More Information on the Sights Visited Today:
Rock City — Claflin Kansas — Pawnee Rock National Monument — Garfield Memorial Wayside Chapel — Kinsley Kansas — World’s Largest Hand Dug Well — M.T. Liggett Grassroots Art — Bucklin Kansas — Old Fort Dodge — Dodge City — Liberal Kansas

Dont Get Much Better Than This – Day 64

Don’t Get Much Better Than This

Day 64 – June 3, 2003 – Tuesday

I had looked forward to seeing the World’s Largest Ball of Twine more than any sight on the trip. I saw it today, and I loved it! I also visited the Geographical Center of the Continental United States, saw an amazing museum developed by the man who invented baggies, visited the National Roller Skating Museum and the Garden of Eden, and saw unique art and artists at a world-class art gallery in the tiny town of Lucas, Kansas. Oh yes, there was also the Prairie Peace Park, a highway built out of a zillion recycled tires, a wide variety of bicycle sculptures, a husband and wife entombed in glass-topped coffins in a pyramid-shaped mausoleum in the yard of their home, the Geodetic Center of the Continental United States, a home with every wall and ceiling covered in shiny aluminum foil, and a space ship. It don’t get much better than this! It was one of the most enjoyable days on the road.

The day began in Lincoln, Nebraska. I had written two notes — one to Desk Clerk Beth to thank her for sending me to Misty’s for a fabulous steak dinner last night, and one to Misty’s to introduce Beth and to thank them in advance for showing her the same great hospitality that I enjoyed. I gave the notes to the General Manager at the hotel with the money to buy dinner for Beth at Misty’s. It’s always such a nice feeling to do something special for someone as a complete surprise. My sister, Marty Windsor, introduced Random Acts of Kindness to us during the holiday season a few years ago. We got into it. My gift to Beth would qualify as a Random Act of Kindness, and it felt great.

Today was packed with two major destinations, but all the nice people I had met in Lincoln asked if I had seen their fabulous state capitol building, so I HAD to go by to see it. It was very nice.

A must-see was the football stadium at the University of Nebraska — what a history of national championship teams! There were signs noting that the Nebraska football team won the National Championship in 1970, 1971, 1994, 1995, and 1997.

I tried to find the Museum of the Odd, but the street it was supposed to be on just ended. Odd — I had to give up trying to find it.

I had checked my list of things to see in Lincoln, and I noted the National Roller Skating Museum was on the way to the Capitol. What a hoot. I had to go by.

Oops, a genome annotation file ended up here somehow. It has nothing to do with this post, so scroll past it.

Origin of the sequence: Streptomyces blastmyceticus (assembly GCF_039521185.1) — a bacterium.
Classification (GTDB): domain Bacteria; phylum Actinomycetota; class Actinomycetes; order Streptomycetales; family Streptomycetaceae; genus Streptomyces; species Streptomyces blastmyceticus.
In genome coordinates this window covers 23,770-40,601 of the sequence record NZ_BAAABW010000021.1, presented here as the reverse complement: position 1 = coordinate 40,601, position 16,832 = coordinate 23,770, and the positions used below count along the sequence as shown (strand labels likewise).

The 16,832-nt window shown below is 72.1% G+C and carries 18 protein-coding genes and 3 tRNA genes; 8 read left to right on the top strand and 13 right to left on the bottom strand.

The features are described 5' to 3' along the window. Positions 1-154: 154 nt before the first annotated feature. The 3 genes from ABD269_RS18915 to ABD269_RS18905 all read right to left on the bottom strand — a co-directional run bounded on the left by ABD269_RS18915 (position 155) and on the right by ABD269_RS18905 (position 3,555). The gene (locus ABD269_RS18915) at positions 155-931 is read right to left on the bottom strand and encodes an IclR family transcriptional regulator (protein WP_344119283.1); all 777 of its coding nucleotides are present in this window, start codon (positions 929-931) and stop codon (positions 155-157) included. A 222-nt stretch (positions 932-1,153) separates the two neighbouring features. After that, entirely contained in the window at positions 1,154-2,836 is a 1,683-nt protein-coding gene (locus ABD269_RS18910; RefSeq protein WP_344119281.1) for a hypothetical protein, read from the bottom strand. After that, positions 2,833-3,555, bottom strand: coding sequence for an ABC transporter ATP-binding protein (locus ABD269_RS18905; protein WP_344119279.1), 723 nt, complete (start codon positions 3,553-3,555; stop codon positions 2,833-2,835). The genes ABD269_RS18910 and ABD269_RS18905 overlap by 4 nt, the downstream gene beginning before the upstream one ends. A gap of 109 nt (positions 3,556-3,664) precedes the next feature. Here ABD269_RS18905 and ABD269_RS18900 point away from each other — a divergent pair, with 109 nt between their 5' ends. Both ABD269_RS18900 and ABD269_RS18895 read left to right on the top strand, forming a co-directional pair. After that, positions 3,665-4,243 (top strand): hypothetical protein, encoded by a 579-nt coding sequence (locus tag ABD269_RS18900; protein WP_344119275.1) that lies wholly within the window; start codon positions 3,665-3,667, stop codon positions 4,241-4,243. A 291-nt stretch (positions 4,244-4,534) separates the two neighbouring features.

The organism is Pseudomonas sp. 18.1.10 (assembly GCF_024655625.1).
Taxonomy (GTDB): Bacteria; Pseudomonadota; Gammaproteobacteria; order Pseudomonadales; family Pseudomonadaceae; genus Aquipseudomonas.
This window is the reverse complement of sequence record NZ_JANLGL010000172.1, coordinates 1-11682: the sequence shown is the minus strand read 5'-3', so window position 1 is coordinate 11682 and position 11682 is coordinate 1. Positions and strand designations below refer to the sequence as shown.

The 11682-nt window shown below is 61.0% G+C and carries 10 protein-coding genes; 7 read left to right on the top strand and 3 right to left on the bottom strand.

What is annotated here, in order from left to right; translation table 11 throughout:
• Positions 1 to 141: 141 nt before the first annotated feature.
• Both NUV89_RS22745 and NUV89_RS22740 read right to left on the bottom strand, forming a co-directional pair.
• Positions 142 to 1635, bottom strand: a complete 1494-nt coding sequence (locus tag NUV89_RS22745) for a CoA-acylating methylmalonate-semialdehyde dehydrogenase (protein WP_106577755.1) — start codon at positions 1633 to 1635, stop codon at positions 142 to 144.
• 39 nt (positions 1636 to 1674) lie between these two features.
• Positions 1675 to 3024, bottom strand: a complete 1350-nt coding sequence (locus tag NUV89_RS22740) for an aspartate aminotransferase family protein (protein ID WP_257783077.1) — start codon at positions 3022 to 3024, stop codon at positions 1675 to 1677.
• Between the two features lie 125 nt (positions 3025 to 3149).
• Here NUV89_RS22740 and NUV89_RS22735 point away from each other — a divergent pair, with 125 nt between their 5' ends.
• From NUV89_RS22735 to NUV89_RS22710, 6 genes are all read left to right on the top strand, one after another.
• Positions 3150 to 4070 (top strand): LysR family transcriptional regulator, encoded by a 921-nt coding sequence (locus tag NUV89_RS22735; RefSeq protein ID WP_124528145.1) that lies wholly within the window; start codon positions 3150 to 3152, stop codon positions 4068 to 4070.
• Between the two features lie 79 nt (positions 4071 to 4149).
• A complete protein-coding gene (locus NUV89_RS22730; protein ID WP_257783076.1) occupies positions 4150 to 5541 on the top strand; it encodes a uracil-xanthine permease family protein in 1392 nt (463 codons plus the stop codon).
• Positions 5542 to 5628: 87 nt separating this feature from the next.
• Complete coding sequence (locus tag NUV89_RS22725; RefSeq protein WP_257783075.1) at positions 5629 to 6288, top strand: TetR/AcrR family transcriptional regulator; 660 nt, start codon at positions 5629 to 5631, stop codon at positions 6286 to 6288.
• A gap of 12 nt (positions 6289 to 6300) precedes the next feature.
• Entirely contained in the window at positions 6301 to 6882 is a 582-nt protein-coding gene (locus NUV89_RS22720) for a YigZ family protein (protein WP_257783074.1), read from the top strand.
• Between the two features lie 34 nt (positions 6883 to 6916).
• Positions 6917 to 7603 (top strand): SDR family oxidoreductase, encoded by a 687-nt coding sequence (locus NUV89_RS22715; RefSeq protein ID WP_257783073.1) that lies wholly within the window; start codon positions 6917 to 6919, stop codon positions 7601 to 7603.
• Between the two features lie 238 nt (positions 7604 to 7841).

The National Roller Skating Museum was easy to find, but the door was locked. Bummer. I drove around back, but those doors were locked as well. I saw someone inside, but her back was to the window, and I couldn’t get her attention. I went to the car to try calling them when four young folks walked out for a smoke break. They asked Sandra, the receptionist, to open the door, so I finally entered and walked through the exhibit. I was surprised by all that I saw. As with so many things, you may have no idea how big or significant something is until you look more closely. It was somewhat reminiscent of the lesson I learned from my two hours with the two chicken farmers and one rancher in Maysville, Arkansas. Roller skating isn’t just boys and girls with strap-on skates, there’s inline skating, roller derby, skating competitions, roller hockey, and Olympic roller skating events. Tara Lipinski, Olympic champion ice skater, began her skating career as a roller skater. There is a big staff at the National Roller Skating Museum, and many of them are involved with the Olympics and competitive skating activities. I was glad I went and a little embarrassed that I originally went thinking it would be kind of a laugh stop.

I saw the Haymarket Square area in downtown Lincoln. I also saw bicycle sculptures all around town promoting Tour de Lincoln. I didn’t know what it was all about, but I enjoyed seeing the sculptures everywhere.

As I headed down the road in the direction of Minden, Nebraska and Pioneer Village, I spotted some strange-looking stuff on the side of the highway. I exited and did a U, and I found myself at the locked entrance to Prairie Peace Park. Quirky with a Capital Q. Lots of peace stuff. Kind of an amusement park. Someone into peace big time. It sadly reminded me of Eloy World.

On the road, I drove on a highway built out of 47,000 recycled tires.

Pioneer Village is really something. Harold G. Warp invented the baggie, and he developed Pioneer Village. His wife gets the award for the most understanding wife of all times. He spent a fortune buying and gathering up all the stuff that’s in Pioneer Village. There is building after building filled with stuff. All kinds of stuff. There doesn’t appear to me to be rhyme or reason to the interesting assortment of things, but I am very sure it was crystal clear to Harold Warp. Harold’s stated goal was to create a museum with a huge variety of items showing the progress of those items from 1920 to 1960. What he built is amazing. It would take perhaps a week to see it all and read all the little typewritten sheets that are posted next to many of the items.